At 5:20 p.m., a nurse notified Daftari that Elliott's temperature was increasing and that his inability to move his lower extremities was worsening. After Daftari's second surgery was completed, he visited Elliott's bedside some time before 6:00 p.m. As of this visit, Daftari had still not received the results of Elliott's cervical MRI from the radiologist, but when he eventually did, he learned that the MRI was negative and did not confirm the hematoma that he believed was the most likely cause of Elliott's decreased ability to move his legs. As a result, he ordered an MRI of Elliott's thoracic and lumbar spine, and the results of that MRI, which were released at 8:30 p.m., showed an expansion of Elliott's spinal cord, which causes compression of the spinal cord. Then, after consulting with a neurosurgeon, Daftari decided to perform a thoracic laminectomy, which is a surgery intended to make more room for Elliott's expanding spinal cord. Daftari performed the surgery that evening from around 9:30 p.m. until midnight, and in doing so, he discovered an abscess on Elliott's spinal cord. Ultimately, despite the surgery, Elliott was unable to recover any neurologic function, and he became paralyzed from the waist down.

Approximately two years later, on December 15, 2011, Elliott filed a medical-malpractice complaint against Resurgens and Daftari, alleging that his paralysis was caused by Daftari's negligent treatment of his post-operative spinal infection. And in late January 2012, Elliot filed an amended complaint to include an expert affidavit from Michael Dogali, a specialist in neurological surgery. Dogali averred, inter alia, that Daftari's failure to obtain timely imaging studies to rule out spinal-cord compression and abscess, his failure to timely evaluate Elliot, and his failure to timely and appropriately react to evaluations and testing proximately caused or significantly contributed to Elliott's resulting paraplegia. Resurgens and Daftari answered the complaint, denying liability and asserting numerous affirmative defenses. Then, after an extended discovery period, the case proceeded to a jury trial. At the conclusion of that trial, the jury returned a verdict in favor of Resurgens and Daftari, and the trial court entered a final judgment affirming its verdict. This appeal by Elliott follows.

In three separate enumerations of error, Elliott argues that the trial court erred in excluding the testimony of Savannah Sullivan, a nurse who worked at the hospital where Elliott was treated. Specifically, Elliott argues that the trial court erred in excluding this witness because (1) although Sullivan was not specifically named in the PTO, the PTO allowed both parties to call his medical providers, any person named in the medical records, and any rebuttal witnesses; (2) he should have been allowed to amend the PTO to include Sullivan's name; and (3) the court was required to employ remedial measures other than the complete exclusion of Sullivan's testimony.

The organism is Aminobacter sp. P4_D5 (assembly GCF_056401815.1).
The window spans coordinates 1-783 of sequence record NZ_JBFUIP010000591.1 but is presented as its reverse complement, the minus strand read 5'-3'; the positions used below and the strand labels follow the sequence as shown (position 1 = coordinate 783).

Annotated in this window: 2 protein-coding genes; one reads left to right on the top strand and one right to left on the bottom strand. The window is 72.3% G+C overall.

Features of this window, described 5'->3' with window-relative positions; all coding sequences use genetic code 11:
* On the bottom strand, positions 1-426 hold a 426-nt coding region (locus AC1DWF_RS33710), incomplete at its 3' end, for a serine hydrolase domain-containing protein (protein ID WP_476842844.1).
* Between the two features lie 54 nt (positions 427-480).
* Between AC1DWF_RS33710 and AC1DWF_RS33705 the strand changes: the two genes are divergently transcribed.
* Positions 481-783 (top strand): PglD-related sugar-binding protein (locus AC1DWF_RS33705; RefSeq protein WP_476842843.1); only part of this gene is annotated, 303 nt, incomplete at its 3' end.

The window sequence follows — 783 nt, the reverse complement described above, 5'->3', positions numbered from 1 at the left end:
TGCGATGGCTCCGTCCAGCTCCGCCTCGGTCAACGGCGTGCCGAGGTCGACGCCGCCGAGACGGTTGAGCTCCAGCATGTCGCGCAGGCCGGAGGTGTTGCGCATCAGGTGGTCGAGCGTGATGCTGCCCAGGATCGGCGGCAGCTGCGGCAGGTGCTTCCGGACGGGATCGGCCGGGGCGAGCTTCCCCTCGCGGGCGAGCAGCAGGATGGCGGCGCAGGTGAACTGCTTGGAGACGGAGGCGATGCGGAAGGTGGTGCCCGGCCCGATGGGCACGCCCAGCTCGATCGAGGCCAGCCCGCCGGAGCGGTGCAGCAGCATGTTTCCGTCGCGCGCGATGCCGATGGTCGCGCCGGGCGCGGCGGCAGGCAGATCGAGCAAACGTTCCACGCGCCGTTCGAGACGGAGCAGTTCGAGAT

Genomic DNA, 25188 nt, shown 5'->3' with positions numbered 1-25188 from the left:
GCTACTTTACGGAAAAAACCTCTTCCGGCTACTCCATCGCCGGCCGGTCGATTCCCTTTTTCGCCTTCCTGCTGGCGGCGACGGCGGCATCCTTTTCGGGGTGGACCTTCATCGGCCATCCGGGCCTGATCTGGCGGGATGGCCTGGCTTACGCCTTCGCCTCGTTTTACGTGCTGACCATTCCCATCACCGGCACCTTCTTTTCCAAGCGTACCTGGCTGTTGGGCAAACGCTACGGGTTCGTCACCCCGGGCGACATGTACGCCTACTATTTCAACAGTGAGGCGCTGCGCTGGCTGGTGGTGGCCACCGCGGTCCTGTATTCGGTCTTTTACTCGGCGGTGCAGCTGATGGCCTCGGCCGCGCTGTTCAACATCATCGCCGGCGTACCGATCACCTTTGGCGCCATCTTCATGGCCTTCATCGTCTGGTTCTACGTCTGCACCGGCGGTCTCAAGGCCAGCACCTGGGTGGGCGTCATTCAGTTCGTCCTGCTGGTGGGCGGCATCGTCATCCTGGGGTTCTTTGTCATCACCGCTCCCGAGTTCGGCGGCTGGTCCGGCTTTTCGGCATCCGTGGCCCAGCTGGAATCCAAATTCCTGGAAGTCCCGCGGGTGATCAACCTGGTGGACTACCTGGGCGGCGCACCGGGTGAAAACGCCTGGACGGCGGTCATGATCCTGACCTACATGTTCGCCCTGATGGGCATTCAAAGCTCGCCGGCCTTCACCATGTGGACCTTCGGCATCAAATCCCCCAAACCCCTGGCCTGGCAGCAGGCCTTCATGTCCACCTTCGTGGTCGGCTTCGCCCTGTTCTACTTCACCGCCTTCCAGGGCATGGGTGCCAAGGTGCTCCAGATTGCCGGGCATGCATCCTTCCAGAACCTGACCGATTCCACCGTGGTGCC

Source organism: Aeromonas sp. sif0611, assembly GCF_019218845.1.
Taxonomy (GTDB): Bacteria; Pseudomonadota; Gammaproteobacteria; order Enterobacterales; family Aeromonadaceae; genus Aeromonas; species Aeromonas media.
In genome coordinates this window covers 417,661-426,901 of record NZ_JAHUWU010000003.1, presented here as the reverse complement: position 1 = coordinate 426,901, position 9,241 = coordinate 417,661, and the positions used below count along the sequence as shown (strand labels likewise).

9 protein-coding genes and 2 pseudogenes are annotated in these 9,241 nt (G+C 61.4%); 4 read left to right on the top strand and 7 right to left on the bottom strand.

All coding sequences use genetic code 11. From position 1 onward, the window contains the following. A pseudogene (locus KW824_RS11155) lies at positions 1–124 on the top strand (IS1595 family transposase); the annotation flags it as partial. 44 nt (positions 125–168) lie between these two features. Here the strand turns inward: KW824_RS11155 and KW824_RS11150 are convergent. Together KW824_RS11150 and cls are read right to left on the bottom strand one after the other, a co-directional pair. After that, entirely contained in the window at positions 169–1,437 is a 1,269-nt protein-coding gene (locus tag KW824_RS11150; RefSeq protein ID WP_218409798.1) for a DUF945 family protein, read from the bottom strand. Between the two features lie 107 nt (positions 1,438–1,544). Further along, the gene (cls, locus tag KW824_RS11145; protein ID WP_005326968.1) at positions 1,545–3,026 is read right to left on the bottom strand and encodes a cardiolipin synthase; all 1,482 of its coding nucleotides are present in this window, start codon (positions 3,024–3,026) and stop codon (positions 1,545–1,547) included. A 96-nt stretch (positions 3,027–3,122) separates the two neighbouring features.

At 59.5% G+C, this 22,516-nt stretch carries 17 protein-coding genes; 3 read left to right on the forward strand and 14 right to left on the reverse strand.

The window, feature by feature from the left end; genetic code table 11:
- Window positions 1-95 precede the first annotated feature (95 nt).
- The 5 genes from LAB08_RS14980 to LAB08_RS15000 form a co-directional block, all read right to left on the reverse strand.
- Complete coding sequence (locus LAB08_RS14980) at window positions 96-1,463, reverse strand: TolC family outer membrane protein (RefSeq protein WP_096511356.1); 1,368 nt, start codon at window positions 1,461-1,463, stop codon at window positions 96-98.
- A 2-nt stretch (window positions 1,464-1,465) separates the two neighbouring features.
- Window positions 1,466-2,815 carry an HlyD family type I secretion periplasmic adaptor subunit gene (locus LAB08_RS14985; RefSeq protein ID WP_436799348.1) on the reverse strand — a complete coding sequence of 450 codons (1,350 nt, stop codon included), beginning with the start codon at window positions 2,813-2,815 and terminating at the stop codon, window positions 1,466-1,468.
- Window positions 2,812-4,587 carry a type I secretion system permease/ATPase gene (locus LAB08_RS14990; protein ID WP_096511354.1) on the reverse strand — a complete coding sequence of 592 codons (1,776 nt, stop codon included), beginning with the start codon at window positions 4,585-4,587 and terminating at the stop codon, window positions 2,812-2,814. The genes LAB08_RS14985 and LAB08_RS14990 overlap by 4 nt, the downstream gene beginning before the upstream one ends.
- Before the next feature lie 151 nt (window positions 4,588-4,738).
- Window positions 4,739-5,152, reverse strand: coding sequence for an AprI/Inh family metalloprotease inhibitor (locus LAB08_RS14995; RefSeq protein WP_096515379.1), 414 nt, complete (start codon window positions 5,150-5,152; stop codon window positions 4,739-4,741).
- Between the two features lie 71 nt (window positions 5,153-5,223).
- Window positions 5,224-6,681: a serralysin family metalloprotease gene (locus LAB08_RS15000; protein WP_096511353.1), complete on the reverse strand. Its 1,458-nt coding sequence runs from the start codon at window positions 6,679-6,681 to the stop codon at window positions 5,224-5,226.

As a preliminary matter, we note that, contrary to Elliott's suggestion, the trial court did not exclude Sullivan's testimony on the basis that she was not specifically named in the PTO. Although the defense argued, inter alia, that Sullivan's testimony should be excluded on that basis, the court ultimately excluded her testimony because she was not identified or disclosed during the “extensive discovery that ha[d] been allowed in this case.” And when Elliott later moved the trial court to reconsider this ruling, the court denied the motion, noting that its goal was to prevent “an unfair burden of surprise [when] there [had] been absolutely no disclosure of [Sullivan] at any time.” Thus, because the trial court did not exclude Sullivan's testimony on the basis that Elliott failed to specifically name her in the PTO as a potential witness,2 his first two enumerations of error have no bearing on the ruling being appealed, and we address only his third claim of error.

At the outset, we note that the admission of evidence is “within the sound discretion of the trial court and appellate courts will not interfere absent abuse of that discretion.”3 Nevertheless, we reiterate that evidence having a tendency to establish facts in issue is “relevant and admissible, and no matter how slight the probative value, our law favors admission of relevant evidence.”4